Well, these people have been doing this for quite some time so they’re really good. Still, they’re not immune to weather. This year we dove a little bit deeper with Hurricane Harvey in Houston. There were families that were up against mother nature and they still battled back. Not only were they taking care of their everyday life, but they were still putting up lights — that was huge for their community and really impressive. But as far as disasters are concerned, we’ve definitely had moments when the lights don’t go on when they’re supposed to and it’s in front of 400 people. Everyone’s waiting patiently and the homeowner kind of freaks out a little bit, but at the same time, when you have a million lights, if say, 20,000 lights are out, I’m not going to notice.

Have there been any stands outs? Or do you have a theme or style that’s your favorite?
I think since people know that I’m a judge and that I like DIY stuff, they transform their homes with a lot of DIY and a lot of technology. That’s a home run for me because I love seeing them get their hands dirty and I love seeing them turn the exterior of their home into something that doesn’t look like a home — it’s purely because they’ve picked up a hammer and really had some ingenuity and figured out how to create something that’s spectacular. That’s the stuff that gets me going. Even this year we’ve had some stuff where the creativity and the engineering has just been off the charts. I feel like I’m pretty good at figuring stuff out, but I see some mechanical Santa Claus that is moving with multiple parts and I want to figure out how they made it. This season we have moments where I couldn’t figure it out. I was dumbfounded.

That’s just the magic of Christmas! You judge them on three categories: Lights, overall design, and Christmas spirit. How does one rate someone’s Christmas spirit?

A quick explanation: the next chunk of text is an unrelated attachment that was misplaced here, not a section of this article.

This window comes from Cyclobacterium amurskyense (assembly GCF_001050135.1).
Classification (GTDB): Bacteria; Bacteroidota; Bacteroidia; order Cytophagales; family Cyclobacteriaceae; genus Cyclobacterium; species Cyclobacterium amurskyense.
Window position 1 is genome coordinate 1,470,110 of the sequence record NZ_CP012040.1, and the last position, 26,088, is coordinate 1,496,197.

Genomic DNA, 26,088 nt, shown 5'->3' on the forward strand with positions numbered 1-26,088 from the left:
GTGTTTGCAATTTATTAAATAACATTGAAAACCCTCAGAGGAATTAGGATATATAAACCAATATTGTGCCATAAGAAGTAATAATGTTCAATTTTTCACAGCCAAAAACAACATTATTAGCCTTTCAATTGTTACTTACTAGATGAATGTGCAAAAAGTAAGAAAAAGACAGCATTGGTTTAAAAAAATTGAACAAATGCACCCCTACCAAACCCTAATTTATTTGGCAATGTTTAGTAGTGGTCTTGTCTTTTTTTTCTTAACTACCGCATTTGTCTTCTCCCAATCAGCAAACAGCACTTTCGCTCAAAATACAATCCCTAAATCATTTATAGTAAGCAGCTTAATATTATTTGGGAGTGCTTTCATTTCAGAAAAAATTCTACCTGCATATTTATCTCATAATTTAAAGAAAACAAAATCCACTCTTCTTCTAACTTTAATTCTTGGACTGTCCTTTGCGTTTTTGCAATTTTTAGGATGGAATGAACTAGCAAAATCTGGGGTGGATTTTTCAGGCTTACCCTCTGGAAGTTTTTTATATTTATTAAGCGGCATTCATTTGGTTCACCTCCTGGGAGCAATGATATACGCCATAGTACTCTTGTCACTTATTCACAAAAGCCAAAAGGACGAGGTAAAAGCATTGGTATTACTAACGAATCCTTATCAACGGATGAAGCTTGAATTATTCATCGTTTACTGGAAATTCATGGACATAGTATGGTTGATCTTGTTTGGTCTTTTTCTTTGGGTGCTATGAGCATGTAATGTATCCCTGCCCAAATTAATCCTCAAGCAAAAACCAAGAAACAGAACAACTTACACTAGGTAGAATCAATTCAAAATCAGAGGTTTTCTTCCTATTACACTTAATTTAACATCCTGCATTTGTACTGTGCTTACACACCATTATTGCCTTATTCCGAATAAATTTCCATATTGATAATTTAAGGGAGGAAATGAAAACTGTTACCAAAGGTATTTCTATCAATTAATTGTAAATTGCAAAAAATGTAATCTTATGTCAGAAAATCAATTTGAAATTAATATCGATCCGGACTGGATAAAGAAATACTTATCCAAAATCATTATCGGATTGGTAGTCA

It’s in the way they show their personality and how they perceive the holidays through their display and how they then share that with their neighbors. And just doing it for the rights reasons; you can see that as you walk around with them for an evening looking at their display.

For those of us who don’t have a house and a million lights, do you have some tips for smaller scale decorating?
Yes. One would be patient with your significant other. It’s supposed to be a moment of having fun and joy, but I know myself when my wife and I will go decorate (which, by the way, after the show I don’t even want to decorate), that you definitely have to get on the same page as your significant other. Be patient because it’s supposed to be enjoyable.

Bring some wine?
Yeah, yeah, exactly. And if it doesn’t happen the way you thought of it in your head, it’s okay. It’s still Christmas lights and everyone’s going to love it. Two would be, color coordinate. I’m a big believer in color-coordinating your lights. LEDs will obviously help on the electric bill as well. We’ve also got so many people this year taking old nostalgic pieces and just rewiring them for LED lights. Nostalgic pieces are always fun to see because in the tech-savvy world we live in now, there’s so many different things you can have and having some throwback pieces mixed in there for that blend is really fun.

The Great Christmas Light Fight kicks off Monday, Dec. 4 at 8 p.m. ET on ABC.